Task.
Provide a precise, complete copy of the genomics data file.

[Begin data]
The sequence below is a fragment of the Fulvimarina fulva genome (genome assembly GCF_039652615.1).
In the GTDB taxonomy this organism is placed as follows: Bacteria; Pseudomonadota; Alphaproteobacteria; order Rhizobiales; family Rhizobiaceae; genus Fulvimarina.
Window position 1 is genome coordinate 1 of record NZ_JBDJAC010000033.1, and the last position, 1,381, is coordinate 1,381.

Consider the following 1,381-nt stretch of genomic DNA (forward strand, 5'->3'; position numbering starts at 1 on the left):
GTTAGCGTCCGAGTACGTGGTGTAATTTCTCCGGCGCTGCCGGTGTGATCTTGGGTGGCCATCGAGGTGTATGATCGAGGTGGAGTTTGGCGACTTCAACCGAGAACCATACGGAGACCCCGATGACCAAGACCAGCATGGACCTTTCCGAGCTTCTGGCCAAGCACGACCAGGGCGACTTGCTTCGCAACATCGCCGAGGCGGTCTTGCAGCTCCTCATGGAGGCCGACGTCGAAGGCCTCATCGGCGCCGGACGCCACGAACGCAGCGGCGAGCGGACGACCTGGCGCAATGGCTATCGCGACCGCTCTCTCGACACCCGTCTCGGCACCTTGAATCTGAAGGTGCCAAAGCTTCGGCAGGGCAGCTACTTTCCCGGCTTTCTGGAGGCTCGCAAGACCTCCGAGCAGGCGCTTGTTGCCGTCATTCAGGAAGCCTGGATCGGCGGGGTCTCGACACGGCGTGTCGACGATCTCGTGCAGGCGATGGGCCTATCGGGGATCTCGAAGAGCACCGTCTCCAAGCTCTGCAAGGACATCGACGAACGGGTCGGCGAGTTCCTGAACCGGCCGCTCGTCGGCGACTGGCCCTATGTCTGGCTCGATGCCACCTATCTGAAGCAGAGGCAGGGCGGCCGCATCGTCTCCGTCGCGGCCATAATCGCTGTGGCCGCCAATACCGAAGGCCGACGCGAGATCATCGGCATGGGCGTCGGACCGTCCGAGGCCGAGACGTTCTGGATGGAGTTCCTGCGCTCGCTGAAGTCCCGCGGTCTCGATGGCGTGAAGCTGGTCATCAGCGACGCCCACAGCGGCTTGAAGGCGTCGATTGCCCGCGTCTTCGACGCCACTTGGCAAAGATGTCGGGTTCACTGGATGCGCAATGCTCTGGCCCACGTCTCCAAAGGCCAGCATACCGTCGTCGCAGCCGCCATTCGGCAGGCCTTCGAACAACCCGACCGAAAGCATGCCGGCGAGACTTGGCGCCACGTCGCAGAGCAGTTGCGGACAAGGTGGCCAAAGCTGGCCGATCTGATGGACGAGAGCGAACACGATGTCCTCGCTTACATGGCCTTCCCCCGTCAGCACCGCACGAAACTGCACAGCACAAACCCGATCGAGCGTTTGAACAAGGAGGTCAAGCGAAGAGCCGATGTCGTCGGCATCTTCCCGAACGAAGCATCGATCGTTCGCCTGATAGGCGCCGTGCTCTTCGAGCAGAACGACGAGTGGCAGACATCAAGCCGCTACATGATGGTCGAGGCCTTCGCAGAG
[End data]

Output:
The sequence below is a fragment of the Fulvimarina fulva genome (genome assembly GCF_039652615.1).
In the GTDB taxonomy this organism is placed as follows: Bacteria; Pseudomonadota; Alphaproteobacteria; order Rhizobiales; family Rhizobiaceae; genus Fulvimarina.
Window position 1 is genome coordinate 1 of record NZ_JBDJAC010000033.1, and the last position, 1,381, is coordinate 1,381.

Consider the following 1,381-nt stretch of genomic DNA (forward strand, 5'->3'; position numbering starts at 1 on the left):
GTTAGCGTCCGAGTACGTGGTGTAATTTCTCCGGCGCTGCCGGTGTGATCTTGGGTGGCCATCGAGGTGTATGATCGAGGTGGAGTTTGGCGACTTCAACCGAGAACCATACGGAGACCCCGATGACCAAGACCAGCATGGACCTTTCCGAGCTTCTGGCCAAGCACGACCAGGGCGACTTGCTTCGCAACATCGCCGAGGCGGTCTTGCAGCTCCTCATGGAGGCCGACGTCGAAGGCCTCATCGGCGCCGGACGCCACGAACGCAGCGGCGAGCGGACGACCTGGCGCAATGGCTATCGCGACCGCTCTCTCGACACCCGTCTCGGCACCTTGAATCTGAAGGTGCCAAAGCTTCGGCAGGGCAGCTACTTTCCCGGCTTTCTGGAGGCTCGCAAGACCTCCGAGCAGGCGCTTGTTGCCGTCATTCAGGAAGCCTGGATCGGCGGGGTCTCGACACGGCGTGTCGACGATCTCGTGCAGGCGATGGGCCTATCGGGGATCTCGAAGAGCACCGTCTCCAAGCTCTGCAAGGACATCGACGAACGGGTCGGCGAGTTCCTGAACCGGCCGCTCGTCGGCGACTGGCCCTATGTCTGGCTCGATGCCACCTATCTGAAGCAGAGGCAGGGCGGCCGCATCGTCTCCGTCGCGGCCATAATCGCTGTGGCCGCCAATACCGAAGGCCGACGCGAGATCATCGGCATGGGCGTCGGACCGTCCGAGGCCGAGACGTTCTGGATGGAGTTCCTGCGCTCGCTGAAGTCCCGCGGTCTCGATGGCGTGAAGCTGGTCATCAGCGACGCCCACAGCGGCTTGAAGGCGTCGATTGCCCGCGTCTTCGACGCCACTTGGCAAAGATGTCGGGTTCACTGGATGCGCAATGCTCTGGCCCACGTCTCCAAAGGCCAGCATACCGTCGTCGCAGCCGCCATTCGGCAGGCCTTCGAACAACCCGACCGAAAGCATGCCGGCGAGACTTGGCGCCACGTCGCAGAGCAGTTGCGGACAAGGTGGCCAAAGCTGGCCGATCTGATGGACGAGAGCGAACACGATGTCCTCGCTTACATGGCCTTCCCCCGTCAGCACCGCACGAAACTGCACAGCACAAACCCGATCGAGCGTTTGAACAAGGAGGTCAAGCGAAGAGCCGATGTCGTCGGCATCTTCCCGAACGAAGCATCGATCGTTCGCCTGATAGGCGCCGTGCTCTTCGAGCAGAACGACGAGTGGCAGACATCAAGCCGCTACATGATGGTCGAGGCCTTCGCAGAG